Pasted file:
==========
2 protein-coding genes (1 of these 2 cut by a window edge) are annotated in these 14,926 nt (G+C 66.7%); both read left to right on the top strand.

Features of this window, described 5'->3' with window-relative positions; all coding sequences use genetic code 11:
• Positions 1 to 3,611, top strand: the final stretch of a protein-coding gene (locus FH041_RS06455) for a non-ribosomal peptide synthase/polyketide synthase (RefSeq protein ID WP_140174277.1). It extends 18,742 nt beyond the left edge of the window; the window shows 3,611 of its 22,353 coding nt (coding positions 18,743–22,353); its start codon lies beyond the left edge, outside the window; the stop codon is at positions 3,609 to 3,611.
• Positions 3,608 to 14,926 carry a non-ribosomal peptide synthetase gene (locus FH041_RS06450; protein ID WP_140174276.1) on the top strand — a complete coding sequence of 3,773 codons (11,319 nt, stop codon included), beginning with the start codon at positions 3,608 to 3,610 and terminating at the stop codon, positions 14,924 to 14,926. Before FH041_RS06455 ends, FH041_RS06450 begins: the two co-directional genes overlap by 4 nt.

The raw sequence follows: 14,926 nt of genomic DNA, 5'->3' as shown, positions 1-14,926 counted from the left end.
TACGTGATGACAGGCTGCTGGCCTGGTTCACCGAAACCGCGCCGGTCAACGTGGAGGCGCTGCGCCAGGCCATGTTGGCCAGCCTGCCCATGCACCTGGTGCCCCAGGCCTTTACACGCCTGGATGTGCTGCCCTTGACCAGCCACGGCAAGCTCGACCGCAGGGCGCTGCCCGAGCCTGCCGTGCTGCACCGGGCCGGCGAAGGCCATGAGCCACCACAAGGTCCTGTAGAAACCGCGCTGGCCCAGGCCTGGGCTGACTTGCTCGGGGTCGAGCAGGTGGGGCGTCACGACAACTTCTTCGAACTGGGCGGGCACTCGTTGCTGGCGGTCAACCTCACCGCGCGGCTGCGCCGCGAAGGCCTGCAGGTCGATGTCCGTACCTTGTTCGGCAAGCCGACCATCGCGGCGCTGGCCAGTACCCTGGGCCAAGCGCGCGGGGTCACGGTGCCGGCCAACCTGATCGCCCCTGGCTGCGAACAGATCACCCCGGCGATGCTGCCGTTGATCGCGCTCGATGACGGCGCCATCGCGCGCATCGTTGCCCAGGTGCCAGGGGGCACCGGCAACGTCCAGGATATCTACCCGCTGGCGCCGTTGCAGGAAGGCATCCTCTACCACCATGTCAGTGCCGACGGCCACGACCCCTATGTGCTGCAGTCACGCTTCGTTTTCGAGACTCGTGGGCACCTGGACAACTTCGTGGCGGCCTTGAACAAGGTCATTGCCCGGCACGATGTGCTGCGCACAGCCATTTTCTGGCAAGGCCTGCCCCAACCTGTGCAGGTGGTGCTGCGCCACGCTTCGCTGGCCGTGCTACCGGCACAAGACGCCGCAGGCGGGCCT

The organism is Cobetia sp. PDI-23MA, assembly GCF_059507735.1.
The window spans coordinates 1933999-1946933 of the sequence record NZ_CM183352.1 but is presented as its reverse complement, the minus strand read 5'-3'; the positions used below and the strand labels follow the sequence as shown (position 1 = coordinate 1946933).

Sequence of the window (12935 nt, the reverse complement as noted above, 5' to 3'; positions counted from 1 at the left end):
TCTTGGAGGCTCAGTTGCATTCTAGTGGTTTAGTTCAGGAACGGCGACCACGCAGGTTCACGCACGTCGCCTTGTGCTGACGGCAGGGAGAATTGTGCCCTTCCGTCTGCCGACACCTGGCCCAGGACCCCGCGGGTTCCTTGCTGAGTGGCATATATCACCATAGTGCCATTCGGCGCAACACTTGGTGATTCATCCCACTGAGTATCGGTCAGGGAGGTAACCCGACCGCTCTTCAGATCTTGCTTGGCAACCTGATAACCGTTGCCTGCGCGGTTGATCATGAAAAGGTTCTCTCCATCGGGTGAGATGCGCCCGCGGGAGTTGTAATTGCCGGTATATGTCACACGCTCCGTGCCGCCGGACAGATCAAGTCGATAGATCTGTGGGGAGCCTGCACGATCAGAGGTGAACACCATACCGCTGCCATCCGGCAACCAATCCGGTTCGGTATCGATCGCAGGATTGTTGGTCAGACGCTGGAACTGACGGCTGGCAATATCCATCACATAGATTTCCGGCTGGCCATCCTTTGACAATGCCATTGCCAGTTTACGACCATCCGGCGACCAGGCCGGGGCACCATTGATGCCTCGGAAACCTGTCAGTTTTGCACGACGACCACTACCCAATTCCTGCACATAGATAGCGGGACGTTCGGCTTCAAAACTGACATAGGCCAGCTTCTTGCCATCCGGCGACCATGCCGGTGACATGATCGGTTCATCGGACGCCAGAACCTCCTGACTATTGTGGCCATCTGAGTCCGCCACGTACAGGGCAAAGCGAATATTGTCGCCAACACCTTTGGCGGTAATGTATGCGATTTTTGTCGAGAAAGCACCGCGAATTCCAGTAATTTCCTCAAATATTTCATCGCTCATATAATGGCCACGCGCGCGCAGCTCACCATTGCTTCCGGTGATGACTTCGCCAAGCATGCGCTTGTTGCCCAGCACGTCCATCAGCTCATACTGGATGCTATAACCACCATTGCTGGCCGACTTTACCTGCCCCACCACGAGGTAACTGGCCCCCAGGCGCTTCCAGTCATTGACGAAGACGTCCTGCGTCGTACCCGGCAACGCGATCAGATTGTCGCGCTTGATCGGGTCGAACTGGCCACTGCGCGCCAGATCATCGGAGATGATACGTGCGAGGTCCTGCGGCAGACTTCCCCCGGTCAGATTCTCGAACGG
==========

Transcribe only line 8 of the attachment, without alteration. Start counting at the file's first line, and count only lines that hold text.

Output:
The window spans coordinates 1933999-1946933 of the sequence record NZ_CM183352.1 but is presented as its reverse complement, the minus strand read 5'-3'; the positions used below and the strand labels follow the sequence as shown (position 1 = coordinate 1946933).